At 2.8 by 6.6 by 0.6 inches (HWD) the new PSP has been streamlined, and its sleekness is noticeable when compared with the original (which measures 2.9 by 6.7 by 0.9 inches). The major difference between the two devices, however, is that the new PSP feels much lighter. Weighing 6.7 ounces, it’s a third lighter than its predecessor. Those seasoned by hours of game play on the original model will feel the difference instantly.
A new A/V port serves two purposes. Since the port uses the 3.5mm minijack format, it can be used with any standard headset for listening. The port also doubles as a video-out: A special cable (sold separately for about $20) lets you output your PSP games, videos, movies, and photos directly to your television or any LCD monitor via component or composite connections. Videos and photos are displayed at DVD-quality resolution (up to 720 by 480, or 480p), but games are limited to the PSP’s native resolution of 480 by 272 pixels in progressive format only. Out of juice from all those movies? Fortunately, you can fully charge the PSP via a computer’s USB port in roughly 5 hours.
The PSP’s multimedia prowess is impressive, and the new model is no different. The device can play back full-length movies on UMD (Universal Media Disc—over 450 movies are available), play a wide range of digital audio fi les, and even transfer recorded shows from TiVo (series 2) DVRs. I found that the 480p and 480i modes looked better; when the PSP upscaled video to HD resolution, the result was a slightly distorted picture. In general, AVI and H.264/MPEG-4 fi les looked fi ne on a 65-inch HDTV, and my S.W.A.T. UMD gave nearly as good a picture as you can get with a standard DVD.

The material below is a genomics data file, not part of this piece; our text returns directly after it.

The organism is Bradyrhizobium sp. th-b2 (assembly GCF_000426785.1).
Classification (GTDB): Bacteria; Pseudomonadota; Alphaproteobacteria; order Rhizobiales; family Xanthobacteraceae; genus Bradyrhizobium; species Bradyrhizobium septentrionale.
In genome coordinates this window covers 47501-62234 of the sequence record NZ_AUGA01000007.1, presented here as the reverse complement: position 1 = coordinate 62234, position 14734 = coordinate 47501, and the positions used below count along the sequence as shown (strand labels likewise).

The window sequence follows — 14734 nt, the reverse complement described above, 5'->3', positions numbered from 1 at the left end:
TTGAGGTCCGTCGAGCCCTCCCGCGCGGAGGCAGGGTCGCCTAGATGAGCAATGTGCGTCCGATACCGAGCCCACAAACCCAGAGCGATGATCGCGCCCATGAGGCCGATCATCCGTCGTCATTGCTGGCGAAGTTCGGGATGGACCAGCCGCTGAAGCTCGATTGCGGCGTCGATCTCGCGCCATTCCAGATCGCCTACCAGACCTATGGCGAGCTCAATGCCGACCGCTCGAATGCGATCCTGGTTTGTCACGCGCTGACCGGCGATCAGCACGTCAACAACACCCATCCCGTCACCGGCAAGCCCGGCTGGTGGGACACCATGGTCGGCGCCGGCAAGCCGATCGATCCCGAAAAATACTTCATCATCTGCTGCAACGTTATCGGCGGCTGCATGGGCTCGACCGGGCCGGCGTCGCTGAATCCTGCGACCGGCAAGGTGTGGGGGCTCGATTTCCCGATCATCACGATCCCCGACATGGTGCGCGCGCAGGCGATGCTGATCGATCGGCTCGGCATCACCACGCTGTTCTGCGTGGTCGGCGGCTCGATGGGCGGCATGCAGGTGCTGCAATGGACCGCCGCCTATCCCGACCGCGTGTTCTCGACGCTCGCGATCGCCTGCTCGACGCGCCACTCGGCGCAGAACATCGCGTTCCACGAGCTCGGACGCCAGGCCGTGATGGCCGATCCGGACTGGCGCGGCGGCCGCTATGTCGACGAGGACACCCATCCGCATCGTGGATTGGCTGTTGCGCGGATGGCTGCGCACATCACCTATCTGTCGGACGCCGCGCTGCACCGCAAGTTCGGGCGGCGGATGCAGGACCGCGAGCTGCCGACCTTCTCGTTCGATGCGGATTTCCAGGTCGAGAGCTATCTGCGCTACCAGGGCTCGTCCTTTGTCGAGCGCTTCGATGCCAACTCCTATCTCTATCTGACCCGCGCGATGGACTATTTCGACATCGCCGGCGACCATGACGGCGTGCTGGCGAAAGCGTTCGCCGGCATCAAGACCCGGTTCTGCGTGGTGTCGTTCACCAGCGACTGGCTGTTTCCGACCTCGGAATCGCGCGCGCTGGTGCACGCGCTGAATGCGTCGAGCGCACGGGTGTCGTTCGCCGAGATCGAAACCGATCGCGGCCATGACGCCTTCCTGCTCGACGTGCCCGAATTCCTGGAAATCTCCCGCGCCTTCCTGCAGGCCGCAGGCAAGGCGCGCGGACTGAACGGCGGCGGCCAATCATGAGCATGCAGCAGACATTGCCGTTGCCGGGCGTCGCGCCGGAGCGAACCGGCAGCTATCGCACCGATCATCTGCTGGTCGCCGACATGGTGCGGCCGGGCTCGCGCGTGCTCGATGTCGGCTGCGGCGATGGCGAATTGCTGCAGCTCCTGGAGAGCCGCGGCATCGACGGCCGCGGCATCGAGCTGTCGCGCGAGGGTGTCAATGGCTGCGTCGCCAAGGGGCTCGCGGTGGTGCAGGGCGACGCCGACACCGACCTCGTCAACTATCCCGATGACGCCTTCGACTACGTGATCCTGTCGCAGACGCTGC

Though rich on multimedia functions, the PSP’s primary focus is gaming. Most games for the PSP now rely on richly detailed 3D graphics, and more and more titles are starting to take advantage of the device’s Wi-Fi capability and offer multiplayer options. Add in the PSP’s TiVo compatibility, as well as the ability to access streaming music and video via Sony’s Location Free system or a PS3, and the PSP becomes a powerful, portable media extender, albeit pretty much tied to other Sony hardware.
All in all, the new “enhanced” PSP is a satisfying addition to any gaming enthusiast’s collection, and a must-buy for gamers who currently do not own a PSP system. The new enhancements only broaden the appeal of this already exceptional gaming device.PriceSony PSP (model 2000): $169.99 directCheck This Out:Toshiba Portege R500: Sexy and Slim LaptopLG Voyager Challenges iPhoneIriver Mplayer: Mickey Mouse MP3 player